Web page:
Hokes Mill Covered Bridge
Hokes Mill Covered Bridge
Architectural drawing of the bridge's Long trusses
Interior of the bridge. Note the Long trusses on the sides
Backstory and Context
The Hokes Mill Covered Bridge was built at some point between 1897 and 1899, though exact dates are difficult to pin down. In April of 1897, the Greenbrier County Court appointed B. F. Mann, R. A. McDowell, and Austin B. Erwin as commissioners for a new covered bridge crossing Second Creek. The bridge exists on record beginning in the summer of 1899, placing the construction before this date at the very least. The bridge was intended to provide local access to the nearby Hokes Mill. The amount allocated for the construction of the bridge was $700 – a little over $20,000 in today’s money.
At over eighty-one feet long, the Hokes Mill Covered Bridge is a respectable length for a covered bridge. It measures twelve feet wide. The red board-and-batten siding is capped by a standing seam metal roof. The bridge is supported by a series of Long trusses. This truss style was patented in 1830 Stephen H. Long. The defining feature of this style is that the trusses are constructed entirely from wood, with no metal components. The trusses consist of a series of vertical posts spanned by diagonal cross-beams .
Several modifications were made to the Hokes Mill Covered Bridge in the mid-twentieth century. Steel girders and flange beams were placed under the floor to help support the weight of traffic. The bridge was used for vehicular traffic until 1991, when a nearby concrete bridge was constructed to bypass the Hokes Mill Covered Bridge. The Hokes Mill Covered Bridge was subsequently converted to allow pedestrian traffic only. In 2001, Allegheny Restoration and Bldrs, Inc. completed work on the bridge for $391,646. This restoration appears to have removed some of the mid-twentieth century modifications which detracted from the aesthetic and authenticity of the bridge. The Hokes Mill Covered Bridge is significant as one of only five Long truss covered bridges in West Virginia and one of the last two covered bridges in Greenbrier County – the other bridge being Herns Mill Covered Bridge.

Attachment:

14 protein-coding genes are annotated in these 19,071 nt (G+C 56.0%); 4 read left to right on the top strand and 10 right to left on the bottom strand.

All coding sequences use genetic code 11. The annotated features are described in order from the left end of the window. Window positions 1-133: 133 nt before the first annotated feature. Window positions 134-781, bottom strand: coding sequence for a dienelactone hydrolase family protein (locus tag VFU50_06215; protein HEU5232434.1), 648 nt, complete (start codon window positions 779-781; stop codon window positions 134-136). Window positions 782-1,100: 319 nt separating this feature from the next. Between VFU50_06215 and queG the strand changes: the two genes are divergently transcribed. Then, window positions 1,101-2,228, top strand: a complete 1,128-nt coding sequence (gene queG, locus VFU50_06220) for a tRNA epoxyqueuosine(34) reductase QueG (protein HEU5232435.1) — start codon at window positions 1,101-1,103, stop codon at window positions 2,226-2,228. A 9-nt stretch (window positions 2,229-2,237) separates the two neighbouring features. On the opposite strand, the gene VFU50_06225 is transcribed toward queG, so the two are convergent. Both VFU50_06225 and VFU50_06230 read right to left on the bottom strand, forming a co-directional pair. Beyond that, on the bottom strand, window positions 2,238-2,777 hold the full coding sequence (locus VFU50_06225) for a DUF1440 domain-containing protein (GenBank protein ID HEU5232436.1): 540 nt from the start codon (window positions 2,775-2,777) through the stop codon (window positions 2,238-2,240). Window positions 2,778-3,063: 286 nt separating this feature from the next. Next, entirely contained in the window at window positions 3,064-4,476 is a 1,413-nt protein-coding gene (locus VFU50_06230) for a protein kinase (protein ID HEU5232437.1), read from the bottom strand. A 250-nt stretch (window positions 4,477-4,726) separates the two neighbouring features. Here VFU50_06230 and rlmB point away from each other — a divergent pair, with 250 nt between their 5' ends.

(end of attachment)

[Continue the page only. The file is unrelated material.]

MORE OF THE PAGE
Hanson, Todd A. Covered Bridges, The West Virginia Encyclopedia. May 28th 2019. Accessed August 15th 2020. https://www.wvencyclopedia.org/articles/1660.
Hokes Mill Covered Bridge, West Virginia Department of Transportation. Accessed August 15th 2020. https://transportation.wv.gov/highways/bridge_facts/covered-bridges/Pages/HokesMillCoveredBridge.aspx.
Kemp, E L. Hokes Mill Covered Bridge, National Register of Historic Places. June 4th 1981. Accessed August 15th 2020. http://www.wvculture.org/shpo/nr/pdf/greenbrier/81000599.pdf.
Schmidt, Jack, Brian McKee, and J.P. Hokes Mill Covered Bridge, Bridge Hunter. November 14th 2019. Accessed August 15th 2020. https://bridgehunter.com/wv/greenbrier/hokes-mill-covered/.
E. L. Kemp